Using LLVM for a dynamically typed language

I recently ran into the following problem.

I'm prototyping a compiler for a dynamically typed language in which
functions are first class objects. Assuming I have something like
this:

if(rand() > 5)
  i = define(x, y, z) { return x + y + z; }
else
  i = define(x, y) { return x + y; }

At this point I cannot know the type of 'i' at compile time. At
runtime 'i' is a structure that contains a type and a function
pointer. What I can't figure out is how to cast my llvm function
pointer to an appropriate function type. I cannot know until runtime
what the type will be. Naturally I can add runtime code that will do
all appropriate checks (number of parameters, etc.) but how do I do
the actual cast?

I hope I'm being clear.

Thanks,
- Slava.

I'm not sure that I understand. LLVM permits you to cast any pointer to
any other pointer. If you are using LLVM to generate your code, this
basically has 3 steps:

1. Get a Type* for the function type you want to cast to.
2. Use a cast instruction to actually perform the type cast.

In the code I'm currently working on, I do the following to cast a
function pointer from one type to another. Hopefully the line wrapping
won't totally destroy this.

std::vector<const Type*> paramTypes;

// First parameter: a void pointer
paramTypes.push_back( PointerType::get( Type::getPrimitiveType( Type::SByteTyID ) ) );
    
FunctionType* pthreadFunctionType = FunctionType::get(
  PointerType::get( Type::getPrimitiveType( Type::SByteTyID ) ),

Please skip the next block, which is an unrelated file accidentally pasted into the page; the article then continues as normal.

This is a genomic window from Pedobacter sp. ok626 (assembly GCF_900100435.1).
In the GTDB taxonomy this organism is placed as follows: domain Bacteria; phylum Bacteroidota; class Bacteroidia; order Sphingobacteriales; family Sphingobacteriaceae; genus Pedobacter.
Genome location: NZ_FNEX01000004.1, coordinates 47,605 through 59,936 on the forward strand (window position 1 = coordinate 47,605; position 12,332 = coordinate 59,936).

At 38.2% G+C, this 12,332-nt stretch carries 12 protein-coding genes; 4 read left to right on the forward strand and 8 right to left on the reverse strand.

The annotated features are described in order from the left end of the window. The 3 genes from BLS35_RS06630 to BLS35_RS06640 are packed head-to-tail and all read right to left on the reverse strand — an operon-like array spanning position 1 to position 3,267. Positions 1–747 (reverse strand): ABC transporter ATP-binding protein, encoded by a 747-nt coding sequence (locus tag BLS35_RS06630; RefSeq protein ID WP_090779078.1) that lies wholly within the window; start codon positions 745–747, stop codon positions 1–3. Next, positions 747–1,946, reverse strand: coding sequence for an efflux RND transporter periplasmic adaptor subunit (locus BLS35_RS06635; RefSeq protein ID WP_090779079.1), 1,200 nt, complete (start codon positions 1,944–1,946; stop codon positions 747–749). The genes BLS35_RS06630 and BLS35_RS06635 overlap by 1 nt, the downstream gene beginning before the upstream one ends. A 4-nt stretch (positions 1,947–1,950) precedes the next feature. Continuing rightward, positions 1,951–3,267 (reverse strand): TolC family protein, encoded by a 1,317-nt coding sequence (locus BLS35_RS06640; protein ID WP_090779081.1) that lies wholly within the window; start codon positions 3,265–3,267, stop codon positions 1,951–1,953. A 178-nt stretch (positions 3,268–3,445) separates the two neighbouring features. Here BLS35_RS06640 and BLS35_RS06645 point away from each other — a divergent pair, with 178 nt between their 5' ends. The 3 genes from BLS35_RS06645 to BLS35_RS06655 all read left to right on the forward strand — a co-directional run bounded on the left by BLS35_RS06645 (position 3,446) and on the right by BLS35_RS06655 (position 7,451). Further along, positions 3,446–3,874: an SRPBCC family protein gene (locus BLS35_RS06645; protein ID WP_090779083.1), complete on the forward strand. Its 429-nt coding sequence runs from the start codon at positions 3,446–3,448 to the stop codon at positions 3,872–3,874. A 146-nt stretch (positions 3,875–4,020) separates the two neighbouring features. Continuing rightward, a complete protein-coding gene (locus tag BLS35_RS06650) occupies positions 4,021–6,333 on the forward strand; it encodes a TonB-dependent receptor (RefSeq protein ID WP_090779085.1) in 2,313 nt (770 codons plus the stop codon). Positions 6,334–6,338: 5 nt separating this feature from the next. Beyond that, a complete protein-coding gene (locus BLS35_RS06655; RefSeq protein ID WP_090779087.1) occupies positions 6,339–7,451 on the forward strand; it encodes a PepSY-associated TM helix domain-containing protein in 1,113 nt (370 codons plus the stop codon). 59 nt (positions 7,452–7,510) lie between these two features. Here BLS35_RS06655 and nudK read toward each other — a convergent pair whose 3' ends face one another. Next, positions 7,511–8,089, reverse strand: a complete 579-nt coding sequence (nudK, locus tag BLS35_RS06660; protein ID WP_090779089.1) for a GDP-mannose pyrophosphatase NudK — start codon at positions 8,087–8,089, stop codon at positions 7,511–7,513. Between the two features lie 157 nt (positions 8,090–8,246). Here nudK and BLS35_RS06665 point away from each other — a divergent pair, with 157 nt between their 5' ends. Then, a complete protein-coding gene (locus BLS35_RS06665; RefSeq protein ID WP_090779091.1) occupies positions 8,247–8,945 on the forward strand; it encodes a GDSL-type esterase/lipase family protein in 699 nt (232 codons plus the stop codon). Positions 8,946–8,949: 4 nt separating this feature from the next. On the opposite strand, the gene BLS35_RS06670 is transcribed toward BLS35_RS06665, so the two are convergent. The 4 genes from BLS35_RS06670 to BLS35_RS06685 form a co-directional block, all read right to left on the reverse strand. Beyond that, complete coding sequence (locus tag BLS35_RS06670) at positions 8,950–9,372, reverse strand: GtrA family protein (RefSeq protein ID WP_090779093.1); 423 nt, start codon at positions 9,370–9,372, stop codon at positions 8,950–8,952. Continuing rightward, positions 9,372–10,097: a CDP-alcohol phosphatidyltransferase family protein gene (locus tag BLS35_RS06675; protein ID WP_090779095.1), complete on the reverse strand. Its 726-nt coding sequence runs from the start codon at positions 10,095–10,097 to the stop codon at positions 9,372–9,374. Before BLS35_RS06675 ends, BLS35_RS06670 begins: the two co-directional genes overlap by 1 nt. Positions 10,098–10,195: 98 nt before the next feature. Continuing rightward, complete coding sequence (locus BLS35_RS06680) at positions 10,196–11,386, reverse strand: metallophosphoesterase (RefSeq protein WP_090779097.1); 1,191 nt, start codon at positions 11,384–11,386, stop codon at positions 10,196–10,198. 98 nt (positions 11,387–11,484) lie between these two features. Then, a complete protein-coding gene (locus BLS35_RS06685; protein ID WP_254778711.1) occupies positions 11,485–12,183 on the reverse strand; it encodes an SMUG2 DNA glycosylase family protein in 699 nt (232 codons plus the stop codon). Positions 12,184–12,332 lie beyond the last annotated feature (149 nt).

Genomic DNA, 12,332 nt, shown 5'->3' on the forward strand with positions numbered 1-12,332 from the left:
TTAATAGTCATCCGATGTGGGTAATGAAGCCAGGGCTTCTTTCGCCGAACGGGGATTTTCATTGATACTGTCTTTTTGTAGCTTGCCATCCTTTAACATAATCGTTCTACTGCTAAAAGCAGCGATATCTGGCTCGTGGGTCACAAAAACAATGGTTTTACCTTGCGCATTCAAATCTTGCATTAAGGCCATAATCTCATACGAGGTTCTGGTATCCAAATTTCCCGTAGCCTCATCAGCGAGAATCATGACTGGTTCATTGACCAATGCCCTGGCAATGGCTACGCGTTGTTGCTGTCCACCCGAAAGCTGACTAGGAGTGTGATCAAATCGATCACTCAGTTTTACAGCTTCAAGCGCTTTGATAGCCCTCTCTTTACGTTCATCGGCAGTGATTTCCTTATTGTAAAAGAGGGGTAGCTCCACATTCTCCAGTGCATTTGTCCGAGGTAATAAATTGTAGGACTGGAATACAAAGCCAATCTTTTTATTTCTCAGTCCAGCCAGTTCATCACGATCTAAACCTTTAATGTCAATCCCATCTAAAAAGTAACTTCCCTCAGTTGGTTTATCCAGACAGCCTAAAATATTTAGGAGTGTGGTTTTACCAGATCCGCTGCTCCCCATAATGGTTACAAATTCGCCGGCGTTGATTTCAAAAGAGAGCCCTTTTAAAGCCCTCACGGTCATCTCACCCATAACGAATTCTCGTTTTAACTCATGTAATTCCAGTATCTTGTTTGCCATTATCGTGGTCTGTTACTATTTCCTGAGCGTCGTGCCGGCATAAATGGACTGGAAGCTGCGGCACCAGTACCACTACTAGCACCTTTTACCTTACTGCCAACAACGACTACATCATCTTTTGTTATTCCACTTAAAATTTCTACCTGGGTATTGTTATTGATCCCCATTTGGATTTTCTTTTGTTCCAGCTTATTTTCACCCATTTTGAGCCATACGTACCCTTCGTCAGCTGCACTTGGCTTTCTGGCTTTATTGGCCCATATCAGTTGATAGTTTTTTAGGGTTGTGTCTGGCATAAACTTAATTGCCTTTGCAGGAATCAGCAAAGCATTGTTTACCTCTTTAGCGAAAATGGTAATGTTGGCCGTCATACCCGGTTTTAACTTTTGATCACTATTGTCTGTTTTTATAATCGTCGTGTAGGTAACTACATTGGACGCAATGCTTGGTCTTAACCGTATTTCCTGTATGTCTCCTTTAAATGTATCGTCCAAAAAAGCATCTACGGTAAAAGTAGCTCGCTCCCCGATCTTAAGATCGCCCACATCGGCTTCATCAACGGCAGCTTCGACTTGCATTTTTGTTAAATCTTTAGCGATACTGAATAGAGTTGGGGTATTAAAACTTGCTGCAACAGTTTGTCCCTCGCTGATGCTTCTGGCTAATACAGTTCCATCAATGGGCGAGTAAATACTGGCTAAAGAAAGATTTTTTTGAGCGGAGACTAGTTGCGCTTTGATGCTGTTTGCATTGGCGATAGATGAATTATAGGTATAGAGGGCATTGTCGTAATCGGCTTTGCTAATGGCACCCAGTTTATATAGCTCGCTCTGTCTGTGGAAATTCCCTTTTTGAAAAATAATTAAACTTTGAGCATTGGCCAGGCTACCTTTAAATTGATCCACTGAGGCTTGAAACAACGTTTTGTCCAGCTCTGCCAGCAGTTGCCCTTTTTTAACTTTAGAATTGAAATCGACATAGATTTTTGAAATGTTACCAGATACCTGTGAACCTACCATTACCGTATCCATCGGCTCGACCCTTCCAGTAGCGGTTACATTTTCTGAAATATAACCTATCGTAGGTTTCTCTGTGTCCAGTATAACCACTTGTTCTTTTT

paramTypes, false );
assert( pthreadFunctionType != NULL );

// Cast the function to the pthread function type
Value* castedFunction = new CastInst( function,
  PointerType::get( pthreadFunctionType ), "", &terminator );

I hope this helps,

Evan Jones

Evan,

The problem is that I do not know the type of a target function at
compile time. If you consider my code example, I don't know the type
of 'i' until runtime (in fact, I can't even know a possible range of
types 'i' may assume).

Thanks,
- Slava.

But... in a dynamic language each variable must have an associated type
information? So, why can't you use LLVM struct consisting of
- integer type code (or anything else you like)
- pointer to void which holds the actual data.

What you're doing is rather interesting. There's IronPython which implements
Python (a highly dynamic language) on top of .NET and which claims to be 2x
faster than regular Python. However, I never seen any implementation details
so don't know how dynamic features are dealt with.

- Volodya

I don't think I properly understand what the issue is here. For my
perspective, if you can figure out the type of 'i' at runtime, you
either have to:

a) Make all functions the same type. For example, make them all return
void, take a vector of parameters as the first argument, and a vector
for return values as the second argument.

b) Call the appropriate LLVM functions to emit the code for the cast at
runtime.

I don't see how this is a specific challenge with LLVM. It seems to me
that this is a challenge that you will encounter when implementing a
dynamic language in *any* low-level language. I would encourage you to
prototype something in C, and then figure out how to translate that to
use LLVM. There are lots of dynamic languages you can use as examples.
Python would be appropriate here, since it has function objects. There
are also likely to be some textbooks that discuss these sorts of
implementation challenges. As compilers are not my research area, I
can't recommend any.

Good luck,

Evan Jones

I am not an expert about this, but I have done a bit of reading about
IronPython and Jython. As far as I am aware of, these issues are dealt
with in the same way that they are handled in CPython. Basically, when
they compile Python code they just emit the sequence of function calls
that the interpreter would make. Thus, doing something like this:

pyobject.foo += 1

Turns into something like this: